In the alternative, a self-locking anchor 124 may be used, as illustrated in
It is understood that a penetrator-type anchor system 126 shown in
The tubulars attached to the zonal isolation system may expand and contract due to thermal changes. The expansion joint 90 allows for contraction and expansion of that tubular basepipe. The expansion joint 90 is capable of supporting the weight of the tubular string by allowing for changes in length but still maintaining pressure integrity from its inner diameter to its outer diameter. The expansion joint may be inactive (locked) during installation and then activated (unlocked) during the setting and operation stages.
The setting string 92 may set all of the components in a single trip simultaneously or one device at a time. The setting string 92 has several features to assist in the setting of the described components. The collet 118 may be attached to the setting string 92 which mates with the polished bore receptacle which includes the locating profile 112 discussed above. The setting string 92 may also comprise ports, checks, or valves to facilitate wash-down or debris removal capabilities while running in the borehole (not shown). These features assist operators specifically in long, horizontal, openhole completions. It is understood that the setting string may also comprise devices to set other completion equipment during the same single trip, such as production packers, sump packers, and formation isolation valves.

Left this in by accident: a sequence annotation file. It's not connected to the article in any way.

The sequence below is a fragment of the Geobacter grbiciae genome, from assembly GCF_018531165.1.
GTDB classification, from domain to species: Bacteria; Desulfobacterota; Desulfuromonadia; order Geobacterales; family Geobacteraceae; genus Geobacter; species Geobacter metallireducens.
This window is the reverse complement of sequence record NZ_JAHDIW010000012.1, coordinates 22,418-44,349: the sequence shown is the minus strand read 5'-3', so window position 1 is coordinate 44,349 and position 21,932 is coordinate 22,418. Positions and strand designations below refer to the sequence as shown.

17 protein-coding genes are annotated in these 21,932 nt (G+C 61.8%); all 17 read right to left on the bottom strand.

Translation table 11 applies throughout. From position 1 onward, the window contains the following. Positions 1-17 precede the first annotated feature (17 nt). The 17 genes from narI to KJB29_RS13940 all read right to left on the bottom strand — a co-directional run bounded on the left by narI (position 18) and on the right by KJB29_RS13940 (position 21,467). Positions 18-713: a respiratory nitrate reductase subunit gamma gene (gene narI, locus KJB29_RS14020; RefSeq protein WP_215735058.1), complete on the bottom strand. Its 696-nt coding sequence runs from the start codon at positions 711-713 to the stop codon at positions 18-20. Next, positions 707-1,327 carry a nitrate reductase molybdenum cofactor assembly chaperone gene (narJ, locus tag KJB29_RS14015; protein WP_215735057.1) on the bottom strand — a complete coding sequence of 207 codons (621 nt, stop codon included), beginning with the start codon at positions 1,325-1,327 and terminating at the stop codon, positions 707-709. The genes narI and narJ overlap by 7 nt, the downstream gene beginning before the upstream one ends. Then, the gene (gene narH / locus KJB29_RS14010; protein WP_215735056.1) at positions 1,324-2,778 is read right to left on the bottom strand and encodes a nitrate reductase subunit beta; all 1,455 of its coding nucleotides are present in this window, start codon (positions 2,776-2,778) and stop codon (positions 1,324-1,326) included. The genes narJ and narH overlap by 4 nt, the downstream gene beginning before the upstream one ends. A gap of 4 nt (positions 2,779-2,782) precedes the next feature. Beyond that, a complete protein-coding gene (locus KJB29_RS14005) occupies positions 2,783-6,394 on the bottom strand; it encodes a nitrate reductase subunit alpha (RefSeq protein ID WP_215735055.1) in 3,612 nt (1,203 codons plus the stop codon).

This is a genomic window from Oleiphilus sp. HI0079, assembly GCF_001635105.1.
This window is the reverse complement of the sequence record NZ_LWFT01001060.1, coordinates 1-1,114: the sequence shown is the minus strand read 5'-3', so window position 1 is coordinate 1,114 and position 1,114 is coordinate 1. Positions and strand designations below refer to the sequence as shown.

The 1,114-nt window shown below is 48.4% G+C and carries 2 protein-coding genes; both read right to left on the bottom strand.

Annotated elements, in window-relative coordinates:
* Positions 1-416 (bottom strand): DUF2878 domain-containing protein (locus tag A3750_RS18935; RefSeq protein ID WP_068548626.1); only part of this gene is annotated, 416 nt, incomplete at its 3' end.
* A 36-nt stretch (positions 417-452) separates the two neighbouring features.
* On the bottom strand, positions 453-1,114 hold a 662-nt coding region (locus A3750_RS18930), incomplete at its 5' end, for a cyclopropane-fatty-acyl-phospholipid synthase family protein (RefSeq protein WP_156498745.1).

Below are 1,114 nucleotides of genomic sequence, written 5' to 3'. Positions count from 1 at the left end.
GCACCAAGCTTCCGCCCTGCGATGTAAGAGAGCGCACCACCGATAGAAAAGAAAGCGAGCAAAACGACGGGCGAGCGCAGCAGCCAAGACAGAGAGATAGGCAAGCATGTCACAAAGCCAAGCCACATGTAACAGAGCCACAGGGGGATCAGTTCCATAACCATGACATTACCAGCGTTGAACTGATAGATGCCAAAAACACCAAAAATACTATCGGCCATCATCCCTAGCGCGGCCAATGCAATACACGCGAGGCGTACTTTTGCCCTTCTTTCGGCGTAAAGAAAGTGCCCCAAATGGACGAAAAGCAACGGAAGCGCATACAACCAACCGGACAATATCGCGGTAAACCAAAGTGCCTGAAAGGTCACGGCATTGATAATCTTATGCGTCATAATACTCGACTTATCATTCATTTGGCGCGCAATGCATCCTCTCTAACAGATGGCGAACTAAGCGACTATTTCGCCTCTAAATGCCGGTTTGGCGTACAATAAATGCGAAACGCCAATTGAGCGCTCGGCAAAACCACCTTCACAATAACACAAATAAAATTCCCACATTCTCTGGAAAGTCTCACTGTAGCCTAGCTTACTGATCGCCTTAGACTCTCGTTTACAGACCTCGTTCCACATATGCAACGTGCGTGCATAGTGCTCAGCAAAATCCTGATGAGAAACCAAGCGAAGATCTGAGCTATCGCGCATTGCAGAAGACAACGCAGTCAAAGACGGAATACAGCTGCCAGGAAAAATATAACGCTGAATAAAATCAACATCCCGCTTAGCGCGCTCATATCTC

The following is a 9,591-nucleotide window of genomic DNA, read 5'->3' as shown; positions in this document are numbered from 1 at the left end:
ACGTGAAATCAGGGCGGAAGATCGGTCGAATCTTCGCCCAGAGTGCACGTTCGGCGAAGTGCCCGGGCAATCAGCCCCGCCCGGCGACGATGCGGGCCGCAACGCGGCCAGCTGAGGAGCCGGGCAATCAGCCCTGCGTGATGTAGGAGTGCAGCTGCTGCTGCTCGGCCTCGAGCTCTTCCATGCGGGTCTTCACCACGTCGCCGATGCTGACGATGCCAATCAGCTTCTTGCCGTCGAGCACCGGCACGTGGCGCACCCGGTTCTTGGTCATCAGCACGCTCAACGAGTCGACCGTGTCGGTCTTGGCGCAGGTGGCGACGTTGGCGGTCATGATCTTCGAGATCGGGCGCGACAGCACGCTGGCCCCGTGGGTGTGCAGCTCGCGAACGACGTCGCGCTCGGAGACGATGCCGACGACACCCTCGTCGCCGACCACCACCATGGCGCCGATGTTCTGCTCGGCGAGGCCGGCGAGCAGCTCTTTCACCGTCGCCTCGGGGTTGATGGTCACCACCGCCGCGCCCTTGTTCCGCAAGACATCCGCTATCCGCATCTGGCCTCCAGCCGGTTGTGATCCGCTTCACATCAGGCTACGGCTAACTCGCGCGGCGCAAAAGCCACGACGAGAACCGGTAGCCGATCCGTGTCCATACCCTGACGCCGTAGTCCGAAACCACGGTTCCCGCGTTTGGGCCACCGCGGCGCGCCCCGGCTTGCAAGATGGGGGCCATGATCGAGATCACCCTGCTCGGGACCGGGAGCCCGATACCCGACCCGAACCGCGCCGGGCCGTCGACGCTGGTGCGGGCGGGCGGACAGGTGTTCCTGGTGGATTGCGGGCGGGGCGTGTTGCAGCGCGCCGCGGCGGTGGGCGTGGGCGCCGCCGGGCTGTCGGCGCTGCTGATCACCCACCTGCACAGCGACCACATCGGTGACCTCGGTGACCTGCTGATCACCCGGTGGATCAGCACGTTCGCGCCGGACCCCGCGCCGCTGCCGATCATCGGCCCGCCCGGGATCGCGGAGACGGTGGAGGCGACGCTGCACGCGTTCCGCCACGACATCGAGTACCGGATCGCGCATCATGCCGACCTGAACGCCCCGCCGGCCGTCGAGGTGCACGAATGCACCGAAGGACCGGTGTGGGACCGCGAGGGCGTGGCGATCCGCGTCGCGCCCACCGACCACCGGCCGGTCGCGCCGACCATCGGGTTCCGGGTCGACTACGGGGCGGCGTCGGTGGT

The isolation string 94 maintains pressure integrity along its length, and provides the remaining separation for zonal isolation. The isolation string may be installed in place of the setting string after all of the components have been activated and are operational. The isolation string 94 may include a packing stack to seal in the lower polished bore receptacle which is located downhole, and may also include a locating collet to mate with the locating profile 112 on the lower polished bore receptacle.